Human Wrongs Watch
By Tony Robinson*
30 September 2015 – Budapest, Hungary (Pressenza) – The debate about the future of the UK’s nuclear weapon arsenal is back in the news with the election of the new leader of the Labour Party, Jeremy Corbyn, an avowed anti-nuclear campaigner and someone who has held senior positions in CND (the Campaign for Nuclear Disarmament) for years.
When on BBC Radio today, he said that he would never use nuclear weapons in the situation that he would be elected Prime Minister, politicians of all sides were quick to reply.
His Defence Secretary, Maria Eagle said the comments were “not helpful” and his Foreign Secretary, Hilary Benn, said that the party’s decision was to renew the UK’s trident weapon system. These were the comments from senior members of his own party!
The Prime Minister, David Cameron took the opportunity to repeat for the thousandth time that Corbyn couldn’t be trusted with UK security.
All of these, and many other comments show how poorly informed the vast majority of the UK’s policy makers are about these weapons.
Only the Scottish Nationalists have a consistent anti-nuclear policy and quite understandable it is too given that the UK’s nuclear weapons are located on Scottish soil, dangerously close to Scotland’s two largest cities.
For those of us who are plugged-in to the nuclear weapons debate, having listened to and read so much information on the subject, the need to give up nuclear weapons is as obvious as the nose on our faces. And it is increasingly obvious that those who hold an alternative position are completely uninformed.
Politicians, the media and commentators who believe the UK should retain its nuclear capability use arguments such as the need for the UK to have a “nuclear deterrent”, as if the Falklands/Malvinas War, the Iraq War, 9/11 and the Cuban Missile Crisis had been deterred by one or other side of the conflict having nuclear weapons.
They seriously consider the idea that the UK could launch a nuclear weapon against a defenceless civilian population of another country, having no idea what horror and suffering such a detonation would unleash.
They believe that if the UK is hit by a nuclear weapon then it could be useful to retaliate with one of their own, totally oblivious to the fact that if a nuclear war really were to start then just 100 bombs targeted on cities would be enough to kill upwards of 1 billion human beings from the effects of a nuclear winter and bring an end to human civilisation as we now know it.
They ignore the cases of near misses and accidents that have brought us perilously close so many times to the brink of intended and unintended nuclear explosions, in some cases leaving several square kilometres of land contaminated.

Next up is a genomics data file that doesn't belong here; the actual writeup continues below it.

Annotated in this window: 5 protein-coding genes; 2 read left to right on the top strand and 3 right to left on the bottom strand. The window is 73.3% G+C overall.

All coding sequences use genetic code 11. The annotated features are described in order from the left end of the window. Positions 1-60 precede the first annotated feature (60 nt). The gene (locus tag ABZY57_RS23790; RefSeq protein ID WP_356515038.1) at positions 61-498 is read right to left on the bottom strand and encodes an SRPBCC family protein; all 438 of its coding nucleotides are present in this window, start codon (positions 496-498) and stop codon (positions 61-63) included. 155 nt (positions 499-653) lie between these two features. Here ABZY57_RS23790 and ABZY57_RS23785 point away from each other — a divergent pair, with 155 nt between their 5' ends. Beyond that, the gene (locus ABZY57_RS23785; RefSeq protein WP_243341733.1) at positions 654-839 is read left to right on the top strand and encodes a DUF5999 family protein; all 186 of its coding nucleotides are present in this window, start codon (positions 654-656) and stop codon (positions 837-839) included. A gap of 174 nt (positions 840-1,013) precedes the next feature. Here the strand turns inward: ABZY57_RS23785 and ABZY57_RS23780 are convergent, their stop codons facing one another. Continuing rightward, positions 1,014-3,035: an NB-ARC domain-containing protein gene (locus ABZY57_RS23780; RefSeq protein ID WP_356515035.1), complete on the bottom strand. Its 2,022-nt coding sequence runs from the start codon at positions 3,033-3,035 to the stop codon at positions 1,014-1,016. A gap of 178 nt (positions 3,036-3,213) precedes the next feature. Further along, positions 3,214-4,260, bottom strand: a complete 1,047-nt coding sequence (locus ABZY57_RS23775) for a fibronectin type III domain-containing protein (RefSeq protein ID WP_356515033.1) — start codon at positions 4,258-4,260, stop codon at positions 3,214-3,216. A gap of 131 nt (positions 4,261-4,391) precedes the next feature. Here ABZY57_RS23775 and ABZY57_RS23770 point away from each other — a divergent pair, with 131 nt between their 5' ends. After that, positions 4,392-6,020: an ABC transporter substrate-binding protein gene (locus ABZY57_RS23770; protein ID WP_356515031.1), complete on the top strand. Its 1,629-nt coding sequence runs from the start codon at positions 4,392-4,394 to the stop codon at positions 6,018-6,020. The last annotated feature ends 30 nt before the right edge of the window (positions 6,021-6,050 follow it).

They ignore declarations by the Red Cross and Red Crescent movements who say that nuclear weapons are not compliant with International Humanitarian Law and that there is no way to provide a humanitarian response to a nuclear explosion.
They also ignore the offensive costs involved in maintaining and modernising weapons which could instead be better spent on creating high-tech, innovative, environmentally-friendly engineering jobs that could transform the country into a world leader of renewable energy technology.
“Our influence in the world will be undermined if we give up our weapons,” they say.
But does the UK really want to have influence in the world based on its ability to destroy the planet?
Wouldn’t it be far better to have influence because of the demonstration effect it gives to the world in the excellence of its public services, its advancing of human rights, its solidarity with the world’s poor and refugees, and its leadership in global conflict resolution? Wouldn’t this be a more interesting and ultimately more fulfilling way to exert influence?
If it is not the case that policy makers are badly informed about these subjects then it must be concluded that they are in denial or benefiting financially, in which case they should not be in public service.
In the first NPT conference I attended in 2009 in New York, a British diplomat said off-the-record that the UK would not give up its nuclear weapons while France maintained them.
This is the level of absurdity and immaturity that exists in UK diplomatic circles regarding these weapons of mass destruction. The UK is still at war with Napoleon!
While it is imperative that the USA and Russia disarm progressively and proportionately, including all other nuclear weapons states in the process – and by this I don’t mean fooling ourselves into believing that there is progress in the five-yearly NPT review circus which has taken us nowhere in the last forty-five years – in the absence of such a process the British people need to rally around Corbyn’s position because it is the only one that is a) compliant with the UK’s treaty obligations and with International Humanitarian Law, and b) moral.